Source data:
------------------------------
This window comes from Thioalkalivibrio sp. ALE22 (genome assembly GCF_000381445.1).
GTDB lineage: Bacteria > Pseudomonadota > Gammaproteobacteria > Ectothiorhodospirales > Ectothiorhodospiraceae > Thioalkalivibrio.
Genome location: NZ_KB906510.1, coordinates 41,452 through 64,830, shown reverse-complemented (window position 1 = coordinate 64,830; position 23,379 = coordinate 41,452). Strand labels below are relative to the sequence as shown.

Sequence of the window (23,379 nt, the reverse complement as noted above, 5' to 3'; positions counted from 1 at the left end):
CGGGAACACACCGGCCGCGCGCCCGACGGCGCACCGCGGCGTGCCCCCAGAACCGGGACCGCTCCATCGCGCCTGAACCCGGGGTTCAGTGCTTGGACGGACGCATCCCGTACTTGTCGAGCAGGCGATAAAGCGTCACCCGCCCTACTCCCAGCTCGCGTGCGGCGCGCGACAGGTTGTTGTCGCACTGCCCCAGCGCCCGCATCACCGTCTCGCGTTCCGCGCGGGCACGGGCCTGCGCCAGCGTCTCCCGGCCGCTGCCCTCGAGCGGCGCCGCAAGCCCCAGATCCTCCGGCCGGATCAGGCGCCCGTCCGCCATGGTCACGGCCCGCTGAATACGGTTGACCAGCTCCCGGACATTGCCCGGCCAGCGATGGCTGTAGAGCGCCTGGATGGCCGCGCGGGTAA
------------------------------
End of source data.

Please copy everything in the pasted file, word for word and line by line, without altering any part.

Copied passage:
This window comes from Thioalkalivibrio sp. ALE22 (genome assembly GCF_000381445.1).
GTDB lineage: Bacteria > Pseudomonadota > Gammaproteobacteria > Ectothiorhodospirales > Ectothiorhodospiraceae > Thioalkalivibrio.
Genome location: NZ_KB906510.1, coordinates 41,452 through 64,830, shown reverse-complemented (window position 1 = coordinate 64,830; position 23,379 = coordinate 41,452). Strand labels below are relative to the sequence as shown.

Sequence of the window (23,379 nt, the reverse complement as noted above, 5' to 3'; positions counted from 1 at the left end):
CGGGAACACACCGGCCGCGCGCCCGACGGCGCACCGCGGCGTGCCCCCAGAACCGGGACCGCTCCATCGCGCCTGAACCCGGGGTTCAGTGCTTGGACGGACGCATCCCGTACTTGTCGAGCAGGCGATAAAGCGTCACCCGCCCTACTCCCAGCTCGCGTGCGGCGCGCGACAGGTTGTTGTCGCACTGCCCCAGCGCCCGCATCACCGTCTCGCGTTCCGCGCGGGCACGGGCCTGCGCCAGCGTCTCCCGGCCGCTGCCCTCGAGCGGCGCCGCAAGCCCCAGATCCTCCGGCCGGATCAGGCGCCCGTCCGCCATGGTCACGGCCCGCTGAATACGGTTGACCAGCTCCCGGACATTGCCCGGCCAGCGATGGCTGTAGAGCGCCTGGATGGCCGCGCGGGTAA